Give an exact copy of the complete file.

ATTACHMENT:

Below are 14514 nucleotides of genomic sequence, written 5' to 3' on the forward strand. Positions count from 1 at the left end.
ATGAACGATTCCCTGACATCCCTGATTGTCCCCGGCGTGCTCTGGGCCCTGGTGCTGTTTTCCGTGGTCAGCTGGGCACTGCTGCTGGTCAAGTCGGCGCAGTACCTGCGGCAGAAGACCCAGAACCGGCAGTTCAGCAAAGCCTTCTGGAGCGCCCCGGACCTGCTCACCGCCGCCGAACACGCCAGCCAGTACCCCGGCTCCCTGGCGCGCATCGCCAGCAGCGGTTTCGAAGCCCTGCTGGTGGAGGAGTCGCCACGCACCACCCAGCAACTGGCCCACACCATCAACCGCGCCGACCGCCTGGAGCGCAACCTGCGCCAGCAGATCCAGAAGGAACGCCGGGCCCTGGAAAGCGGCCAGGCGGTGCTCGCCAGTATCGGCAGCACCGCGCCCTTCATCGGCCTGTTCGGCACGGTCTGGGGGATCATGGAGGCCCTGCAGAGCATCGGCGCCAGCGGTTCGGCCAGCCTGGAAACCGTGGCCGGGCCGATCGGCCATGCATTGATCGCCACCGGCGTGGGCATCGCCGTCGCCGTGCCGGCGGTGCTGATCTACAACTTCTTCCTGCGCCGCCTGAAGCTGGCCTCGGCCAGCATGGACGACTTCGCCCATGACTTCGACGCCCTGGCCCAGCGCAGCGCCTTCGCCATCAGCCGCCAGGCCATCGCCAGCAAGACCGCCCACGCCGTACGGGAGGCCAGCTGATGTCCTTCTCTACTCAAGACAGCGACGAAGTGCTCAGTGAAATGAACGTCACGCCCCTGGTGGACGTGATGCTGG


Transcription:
Below are 14514 nucleotides of genomic sequence, written 5' to 3' on the forward strand. Positions count from 1 at the left end.
ATGAACGATTCCCTGACATCCCTGATTGTCCCCGGCGTGCTCTGGGCCCTGGTGCTGTTTTCCGTGGTCAGCTGGGCACTGCTGCTGGTCAAGTCGGCGCAGTACCTGCGGCAGAAGACCCAGAACCGGCAGTTCAGCAAAGCCTTCTGGAGCGCCCCGGACCTGCTCACCGCCGCCGAACACGCCAGCCAGTACCCCGGCTCCCTGGCGCGCATCGCCAGCAGCGGTTTCGAAGCCCTGCTGGTGGAGGAGTCGCCACGCACCACCCAGCAACTGGCCCACACCATCAACCGCGCCGACCGCCTGGAGCGCAACCTGCGCCAGCAGATCCAGAAGGAACGCCGGGCCCTGGAAAGCGGCCAGGCGGTGCTCGCCAGTATCGGCAGCACCGCGCCCTTCATCGGCCTGTTCGGCACGGTCTGGGGGATCATGGAGGCCCTGCAGAGCATCGGCGCCAGCGGTTCGGCCAGCCTGGAAACCGTGGCCGGGCCGATCGGCCATGCATTGATCGCCACCGGCGTGGGCATCGCCGTCGCCGTGCCGGCGGTGCTGATCTACAACTTCTTCCTGCGCCGCCTGAAGCTGGCCTCGGCCAGCATGGACGACTTCGCCCATGACTTCGACGCCCTGGCCCAGCGCAGCGCCTTCGCCATCAGCCGCCAGGCCATCGCCAGCAAGACCGCCCACGCCGTACGGGAGGCCAGCTGATGTCCTTCTCTACTCAAGACAGCGACGAAGTGCTCAGTGAAATGAACGTCACGCCCCTGGTGGACGTGATGCTGG